Trade secrets created out of disclosure of confidential information: Some courts have stated that, when disclosures of a confidential nature are made to an employee or to an independent contractor hired to facilitate the development of a product or process, all trade secrets created out of that relationship are the exclusive property of the employer or the contracting party. See, e.g., Inorganic Coatings, Inc. v. Falberg, No. 94-5479, 1996 U.S. Dist. LEXIS 937 (E.D. Penn. Feb. 2, 1996 ) (citing Computer Assoc. Int’l, Inc. v. American Fundware, Inc., 831 F. Supp. 1516, 1524 (D. Colo. 1993)); Mettler-Toledo, Inc. v. Acker, 908 F. Supp. 240, 247 (M.D. Penn. 1995).

Further complicating matters, the law governing ownership of intellectual property varies from state to state. For example, in California, the Labor Code prohibits employers from requiring employees to assign ownership rights in the employee’s own inventions developed on their own time using their own tools:

Cal. Lab. Code § 2870. (a) Any provision in an employment agreement which provides that an employee shall assign, or offer to assign, any of his or her rights in an invention to his or her employer shall not apply to an invention that the employee developed entirely on his or her own time without using the employer’s equipment, supplies, facilities, or trade secret information except for those inventions that either:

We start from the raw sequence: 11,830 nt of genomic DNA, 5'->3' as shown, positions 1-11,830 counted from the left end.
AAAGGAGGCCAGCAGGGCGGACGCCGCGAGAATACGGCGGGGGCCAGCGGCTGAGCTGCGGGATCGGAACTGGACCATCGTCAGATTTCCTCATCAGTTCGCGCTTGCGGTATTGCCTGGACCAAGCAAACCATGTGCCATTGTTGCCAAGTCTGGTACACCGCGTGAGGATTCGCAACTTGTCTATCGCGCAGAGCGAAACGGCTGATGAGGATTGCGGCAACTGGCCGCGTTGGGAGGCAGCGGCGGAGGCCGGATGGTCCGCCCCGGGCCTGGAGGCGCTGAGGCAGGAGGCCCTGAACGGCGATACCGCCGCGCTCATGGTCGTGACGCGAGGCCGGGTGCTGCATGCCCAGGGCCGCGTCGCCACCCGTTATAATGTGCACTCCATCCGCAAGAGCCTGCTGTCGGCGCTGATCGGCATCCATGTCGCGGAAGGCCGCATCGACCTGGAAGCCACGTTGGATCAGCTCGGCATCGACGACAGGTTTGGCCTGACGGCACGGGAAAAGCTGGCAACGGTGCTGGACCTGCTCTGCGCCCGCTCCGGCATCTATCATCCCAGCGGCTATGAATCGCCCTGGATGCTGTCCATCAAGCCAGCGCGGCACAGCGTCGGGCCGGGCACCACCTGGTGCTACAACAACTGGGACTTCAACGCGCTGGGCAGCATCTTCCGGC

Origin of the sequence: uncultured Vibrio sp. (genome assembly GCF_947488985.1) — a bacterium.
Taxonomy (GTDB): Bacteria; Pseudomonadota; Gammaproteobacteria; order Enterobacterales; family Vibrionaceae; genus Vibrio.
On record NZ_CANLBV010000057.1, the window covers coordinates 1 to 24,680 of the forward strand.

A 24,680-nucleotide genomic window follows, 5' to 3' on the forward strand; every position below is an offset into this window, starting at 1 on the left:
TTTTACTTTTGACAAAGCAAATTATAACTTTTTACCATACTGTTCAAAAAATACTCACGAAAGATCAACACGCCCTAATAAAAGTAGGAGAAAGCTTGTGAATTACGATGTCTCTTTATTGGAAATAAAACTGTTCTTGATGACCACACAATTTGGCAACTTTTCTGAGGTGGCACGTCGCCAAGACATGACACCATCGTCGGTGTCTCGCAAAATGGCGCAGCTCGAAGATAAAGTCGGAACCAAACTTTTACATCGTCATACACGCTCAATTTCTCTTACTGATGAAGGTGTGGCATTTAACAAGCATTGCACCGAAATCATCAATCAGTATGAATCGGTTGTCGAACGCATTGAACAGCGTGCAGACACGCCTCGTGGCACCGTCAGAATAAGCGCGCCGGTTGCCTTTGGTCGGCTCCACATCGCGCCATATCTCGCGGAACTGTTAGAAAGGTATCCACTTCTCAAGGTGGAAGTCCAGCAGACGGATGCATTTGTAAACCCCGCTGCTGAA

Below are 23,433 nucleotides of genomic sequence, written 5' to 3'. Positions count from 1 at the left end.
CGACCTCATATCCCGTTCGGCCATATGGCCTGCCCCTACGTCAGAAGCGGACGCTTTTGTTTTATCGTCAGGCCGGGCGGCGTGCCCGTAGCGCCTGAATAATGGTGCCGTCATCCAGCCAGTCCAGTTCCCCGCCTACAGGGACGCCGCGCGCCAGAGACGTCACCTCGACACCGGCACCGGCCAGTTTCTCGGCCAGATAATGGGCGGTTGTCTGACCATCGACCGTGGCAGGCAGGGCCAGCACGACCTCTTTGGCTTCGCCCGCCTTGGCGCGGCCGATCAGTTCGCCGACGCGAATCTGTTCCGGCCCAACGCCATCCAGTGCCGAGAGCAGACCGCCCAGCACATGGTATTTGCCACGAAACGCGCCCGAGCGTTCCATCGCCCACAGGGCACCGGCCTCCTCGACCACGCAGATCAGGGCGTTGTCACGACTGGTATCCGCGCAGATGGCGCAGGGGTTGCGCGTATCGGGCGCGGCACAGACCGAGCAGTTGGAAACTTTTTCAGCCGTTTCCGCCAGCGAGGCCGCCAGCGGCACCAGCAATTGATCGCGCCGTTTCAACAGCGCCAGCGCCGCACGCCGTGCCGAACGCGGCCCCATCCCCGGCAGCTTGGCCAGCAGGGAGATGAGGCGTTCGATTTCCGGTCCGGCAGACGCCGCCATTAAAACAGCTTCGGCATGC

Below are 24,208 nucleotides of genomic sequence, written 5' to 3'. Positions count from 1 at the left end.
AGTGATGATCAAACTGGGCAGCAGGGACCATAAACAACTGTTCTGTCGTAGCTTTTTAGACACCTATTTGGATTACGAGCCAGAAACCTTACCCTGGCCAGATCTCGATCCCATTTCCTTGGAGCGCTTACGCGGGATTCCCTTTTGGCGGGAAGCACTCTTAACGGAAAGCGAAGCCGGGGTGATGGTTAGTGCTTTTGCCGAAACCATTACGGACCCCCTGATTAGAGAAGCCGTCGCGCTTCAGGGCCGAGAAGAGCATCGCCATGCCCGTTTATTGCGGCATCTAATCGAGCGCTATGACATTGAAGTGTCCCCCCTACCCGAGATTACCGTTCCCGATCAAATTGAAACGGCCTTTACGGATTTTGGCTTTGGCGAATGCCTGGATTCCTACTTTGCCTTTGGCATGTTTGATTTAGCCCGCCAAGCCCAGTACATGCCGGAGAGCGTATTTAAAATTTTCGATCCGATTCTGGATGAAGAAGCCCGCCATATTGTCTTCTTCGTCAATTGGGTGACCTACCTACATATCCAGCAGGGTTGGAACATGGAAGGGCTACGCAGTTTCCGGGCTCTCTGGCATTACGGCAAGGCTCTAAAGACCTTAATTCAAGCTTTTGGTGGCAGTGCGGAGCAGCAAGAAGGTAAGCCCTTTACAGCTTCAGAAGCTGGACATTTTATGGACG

(1) Relate at the time of conception or reduction to practice of the invention to the employer’s business, or actual or demonstrably anticipated research or development of the employer; or
(2) Result from any work performed by the employee for the employer.
(b) To the extent a provision in an employment agreement purports to require an employee to assign an invention otherwise excluded from being required to be assigned under subdivision (a), the provision is against the public policy of this state and is unenforceable.